27 June 2023

What to look for in your first marketing hire - and how to spot a good one

Pete Jakob
Written by Pete Jakob

Pete is UK Marketing Director for The Marketing Centre and specialises in marketing systems, data and processes for small and mid-size businesses. He has over 35 years’ experience working in technology and a variety of other sectors.

Hiring is never easy, but it’s especially hard for marketing roles. ‘Marketing’ covers a massive range of different tasks and skill sets. Business leaders who don’t have a marketing background can be a bit unsure about who to hire and when.

This article will help you understand the different kinds of marketers you might need and how to sort great candidates from average ones.

What kind of marketer do you need?

As we covered in another recent post, you should always make your plan before you hire. So before you start writing job specs, ask yourself what kind of problem you’re trying to solve:

  • Do you need someone to develop a marketing strategy or plan? 
  • Do you need someone to manage the day-to-day execution? 
  • Do you need someone to do creative tasks like copywriting or design?

Each of these is a totally different skillset that will require a very different type of candidate in terms of both skills and depth of experience. Let’s look at each in more detail.

‘I need a strategy’

Without a strategy in place, you’re likely to slip into ‘random acts of marketing’ that have little commercial impact. If you want to drive a positive return on your investment, strategy is your first step.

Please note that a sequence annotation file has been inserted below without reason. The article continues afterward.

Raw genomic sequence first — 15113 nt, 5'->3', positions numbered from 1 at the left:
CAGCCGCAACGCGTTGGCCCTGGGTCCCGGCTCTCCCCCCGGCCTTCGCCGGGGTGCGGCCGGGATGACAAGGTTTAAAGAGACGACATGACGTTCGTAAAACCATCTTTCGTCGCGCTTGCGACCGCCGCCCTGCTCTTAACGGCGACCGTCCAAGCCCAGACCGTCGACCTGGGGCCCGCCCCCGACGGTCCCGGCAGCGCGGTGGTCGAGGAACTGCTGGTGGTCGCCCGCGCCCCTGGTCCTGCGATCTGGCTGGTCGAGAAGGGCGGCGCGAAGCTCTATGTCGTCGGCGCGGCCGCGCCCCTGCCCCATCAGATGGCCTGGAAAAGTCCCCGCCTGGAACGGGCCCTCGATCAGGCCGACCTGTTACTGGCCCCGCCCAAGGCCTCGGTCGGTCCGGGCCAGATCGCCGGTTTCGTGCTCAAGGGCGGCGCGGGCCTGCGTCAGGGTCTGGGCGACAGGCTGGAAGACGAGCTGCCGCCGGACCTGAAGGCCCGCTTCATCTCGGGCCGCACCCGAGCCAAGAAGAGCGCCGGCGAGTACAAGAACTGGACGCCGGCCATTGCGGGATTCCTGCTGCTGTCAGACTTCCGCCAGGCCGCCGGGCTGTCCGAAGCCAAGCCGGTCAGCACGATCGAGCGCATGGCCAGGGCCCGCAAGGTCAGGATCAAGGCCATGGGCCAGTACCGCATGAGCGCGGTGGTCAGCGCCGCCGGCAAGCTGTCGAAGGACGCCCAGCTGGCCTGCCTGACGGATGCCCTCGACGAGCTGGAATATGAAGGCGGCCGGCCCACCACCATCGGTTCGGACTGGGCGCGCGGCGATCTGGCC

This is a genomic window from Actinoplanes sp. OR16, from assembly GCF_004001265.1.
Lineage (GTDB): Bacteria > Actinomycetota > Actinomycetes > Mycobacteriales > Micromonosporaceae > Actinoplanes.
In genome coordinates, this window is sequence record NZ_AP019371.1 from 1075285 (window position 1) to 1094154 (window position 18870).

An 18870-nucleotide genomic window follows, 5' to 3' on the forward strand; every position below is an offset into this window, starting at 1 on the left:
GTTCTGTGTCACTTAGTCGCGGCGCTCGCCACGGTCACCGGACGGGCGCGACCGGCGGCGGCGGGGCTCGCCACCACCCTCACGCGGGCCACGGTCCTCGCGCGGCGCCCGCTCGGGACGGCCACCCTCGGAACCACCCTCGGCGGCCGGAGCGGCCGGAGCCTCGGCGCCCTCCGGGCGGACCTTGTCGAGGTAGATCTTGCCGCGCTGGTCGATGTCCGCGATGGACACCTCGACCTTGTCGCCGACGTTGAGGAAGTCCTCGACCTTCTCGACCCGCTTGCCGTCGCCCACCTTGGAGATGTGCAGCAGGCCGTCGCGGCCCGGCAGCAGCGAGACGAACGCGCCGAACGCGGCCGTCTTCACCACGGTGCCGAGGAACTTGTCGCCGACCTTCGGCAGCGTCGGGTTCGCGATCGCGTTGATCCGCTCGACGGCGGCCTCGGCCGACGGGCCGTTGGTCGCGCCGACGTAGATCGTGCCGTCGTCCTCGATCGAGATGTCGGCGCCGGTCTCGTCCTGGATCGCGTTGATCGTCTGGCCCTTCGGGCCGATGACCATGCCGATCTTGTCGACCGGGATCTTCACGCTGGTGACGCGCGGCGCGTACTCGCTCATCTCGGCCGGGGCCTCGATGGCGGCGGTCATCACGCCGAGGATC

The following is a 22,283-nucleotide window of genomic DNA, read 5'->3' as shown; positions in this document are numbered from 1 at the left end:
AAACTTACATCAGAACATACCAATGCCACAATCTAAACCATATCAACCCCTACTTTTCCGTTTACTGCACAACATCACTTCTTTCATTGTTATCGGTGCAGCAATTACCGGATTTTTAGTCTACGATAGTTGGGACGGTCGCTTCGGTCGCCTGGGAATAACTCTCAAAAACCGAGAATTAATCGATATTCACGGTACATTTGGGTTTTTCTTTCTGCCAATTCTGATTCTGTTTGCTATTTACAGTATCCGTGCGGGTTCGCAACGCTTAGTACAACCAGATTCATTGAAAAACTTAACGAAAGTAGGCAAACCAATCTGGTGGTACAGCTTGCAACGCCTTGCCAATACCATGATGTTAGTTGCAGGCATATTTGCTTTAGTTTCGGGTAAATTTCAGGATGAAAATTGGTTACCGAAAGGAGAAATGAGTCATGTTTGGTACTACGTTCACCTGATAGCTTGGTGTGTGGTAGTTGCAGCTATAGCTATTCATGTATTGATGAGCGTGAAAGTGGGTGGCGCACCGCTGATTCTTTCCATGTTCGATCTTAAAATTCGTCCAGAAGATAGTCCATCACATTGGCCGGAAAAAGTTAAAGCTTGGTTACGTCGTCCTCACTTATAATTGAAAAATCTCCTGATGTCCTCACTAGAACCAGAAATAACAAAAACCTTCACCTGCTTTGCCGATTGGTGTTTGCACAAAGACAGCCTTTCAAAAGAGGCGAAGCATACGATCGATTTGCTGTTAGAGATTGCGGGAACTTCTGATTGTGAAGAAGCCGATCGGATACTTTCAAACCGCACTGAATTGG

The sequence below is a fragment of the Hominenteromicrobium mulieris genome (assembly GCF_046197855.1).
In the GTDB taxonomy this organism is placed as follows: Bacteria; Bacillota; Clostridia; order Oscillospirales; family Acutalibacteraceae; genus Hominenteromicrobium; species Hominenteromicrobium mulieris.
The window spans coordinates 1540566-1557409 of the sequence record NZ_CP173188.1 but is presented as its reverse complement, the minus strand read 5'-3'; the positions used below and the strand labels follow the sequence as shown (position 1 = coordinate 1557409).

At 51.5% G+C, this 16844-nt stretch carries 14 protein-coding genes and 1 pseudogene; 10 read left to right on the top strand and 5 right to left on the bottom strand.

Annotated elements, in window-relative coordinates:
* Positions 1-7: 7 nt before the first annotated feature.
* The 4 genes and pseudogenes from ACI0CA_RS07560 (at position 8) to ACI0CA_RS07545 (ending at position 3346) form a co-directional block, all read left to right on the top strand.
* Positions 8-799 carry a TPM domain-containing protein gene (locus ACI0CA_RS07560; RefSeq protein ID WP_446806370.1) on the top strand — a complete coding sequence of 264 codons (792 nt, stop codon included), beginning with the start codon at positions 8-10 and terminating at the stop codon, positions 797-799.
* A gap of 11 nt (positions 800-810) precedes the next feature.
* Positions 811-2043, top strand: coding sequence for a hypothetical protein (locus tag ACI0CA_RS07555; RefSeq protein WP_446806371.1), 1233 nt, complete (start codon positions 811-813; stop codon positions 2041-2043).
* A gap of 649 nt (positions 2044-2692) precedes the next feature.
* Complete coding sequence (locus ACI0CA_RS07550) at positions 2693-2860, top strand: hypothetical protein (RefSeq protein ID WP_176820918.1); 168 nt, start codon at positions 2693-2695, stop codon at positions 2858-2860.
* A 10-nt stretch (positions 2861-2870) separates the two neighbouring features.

Developing a proper strategy requires experience and expertise. You’re going to need someone with a lot of experience and a proven track record of helping businesses hit their revenue targets and drive growth.

A good candidate will probably be near or above the upper limit of what most SMEs can afford to hire full-time. But a part-time or consulting arrangement can give you the support you need at a price point you can afford. 

‘I need someone to manage my marketing’

Any strategy is only as good as its execution. A marketing manager will deliver the strategy and make sure that work is done on time and on budget. 

A good candidate should have three or more years of experience and a proven track record of delivering marketing projects and managing suppliers. A full-time marketing manager should be within an SME marketing budget.

‘I need a specialist’

It's unlikely that your marketing manager will be able to deliver the entire strategy on their own. There are plenty of specialist tasks (copywriting, design, website maintenance, CRM implementation, video production, SEO, data analysis, PR, social selling and more…) that marketing managers usually need help with. 

Good candidates should have a portfolio of quality work that demonstrates they can do what you need. You’re unlikely to have enough work for them to do to warrant a full-time hire so a freelance, part-time or agency arrangement makes more sense.